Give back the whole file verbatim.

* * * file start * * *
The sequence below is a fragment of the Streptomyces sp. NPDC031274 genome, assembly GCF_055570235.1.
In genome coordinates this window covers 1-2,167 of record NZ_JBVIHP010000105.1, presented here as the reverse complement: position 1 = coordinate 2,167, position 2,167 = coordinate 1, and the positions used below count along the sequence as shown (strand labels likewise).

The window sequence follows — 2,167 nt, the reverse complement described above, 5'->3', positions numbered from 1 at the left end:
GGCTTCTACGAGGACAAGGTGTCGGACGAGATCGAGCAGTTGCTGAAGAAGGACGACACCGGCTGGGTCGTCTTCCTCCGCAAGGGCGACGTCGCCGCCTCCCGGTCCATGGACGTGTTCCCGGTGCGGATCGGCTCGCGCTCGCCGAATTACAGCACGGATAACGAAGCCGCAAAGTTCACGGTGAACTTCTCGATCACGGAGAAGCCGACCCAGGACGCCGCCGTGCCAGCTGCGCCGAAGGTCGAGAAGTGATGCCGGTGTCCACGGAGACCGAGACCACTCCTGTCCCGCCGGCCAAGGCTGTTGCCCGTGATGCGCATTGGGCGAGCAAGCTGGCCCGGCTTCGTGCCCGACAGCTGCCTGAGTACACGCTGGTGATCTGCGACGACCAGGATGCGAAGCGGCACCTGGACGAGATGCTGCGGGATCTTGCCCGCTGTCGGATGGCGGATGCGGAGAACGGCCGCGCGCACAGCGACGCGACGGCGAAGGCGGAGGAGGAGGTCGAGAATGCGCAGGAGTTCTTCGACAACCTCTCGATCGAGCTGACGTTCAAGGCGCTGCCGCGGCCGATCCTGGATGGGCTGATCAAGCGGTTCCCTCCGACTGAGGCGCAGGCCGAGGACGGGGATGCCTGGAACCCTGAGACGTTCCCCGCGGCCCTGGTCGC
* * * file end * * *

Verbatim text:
The sequence below is a fragment of the Streptomyces sp. NPDC031274 genome, assembly GCF_055570235.1.
In genome coordinates this window covers 1-2,167 of record NZ_JBVIHP010000105.1, presented here as the reverse complement: position 1 = coordinate 2,167, position 2,167 = coordinate 1, and the positions used below count along the sequence as shown (strand labels likewise).

The window sequence follows — 2,167 nt, the reverse complement described above, 5'->3', positions numbered from 1 at the left end:
GGCTTCTACGAGGACAAGGTGTCGGACGAGATCGAGCAGTTGCTGAAGAAGGACGACACCGGCTGGGTCGTCTTCCTCCGCAAGGGCGACGTCGCCGCCTCCCGGTCCATGGACGTGTTCCCGGTGCGGATCGGCTCGCGCTCGCCGAATTACAGCACGGATAACGAAGCCGCAAAGTTCACGGTGAACTTCTCGATCACGGAGAAGCCGACCCAGGACGCCGCCGTGCCAGCTGCGCCGAAGGTCGAGAAGTGATGCCGGTGTCCACGGAGACCGAGACCACTCCTGTCCCGCCGGCCAAGGCTGTTGCCCGTGATGCGCATTGGGCGAGCAAGCTGGCCCGGCTTCGTGCCCGACAGCTGCCTGAGTACACGCTGGTGATCTGCGACGACCAGGATGCGAAGCGGCACCTGGACGAGATGCTGCGGGATCTTGCCCGCTGTCGGATGGCGGATGCGGAGAACGGCCGCGCGCACAGCGACGCGACGGCGAAGGCGGAGGAGGAGGTCGAGAATGCGCAGGAGTTCTTCGACAACCTCTCGATCGAGCTGACGTTCAAGGCGCTGCCGCGGCCGATCCTGGATGGGCTGATCAAGCGGTTCCCTCCGACTGAGGCGCAGGCCGAGGACGGGGATGCCTGGAACCCTGAGACGTTCCCCGCGGCCCTGGTCGC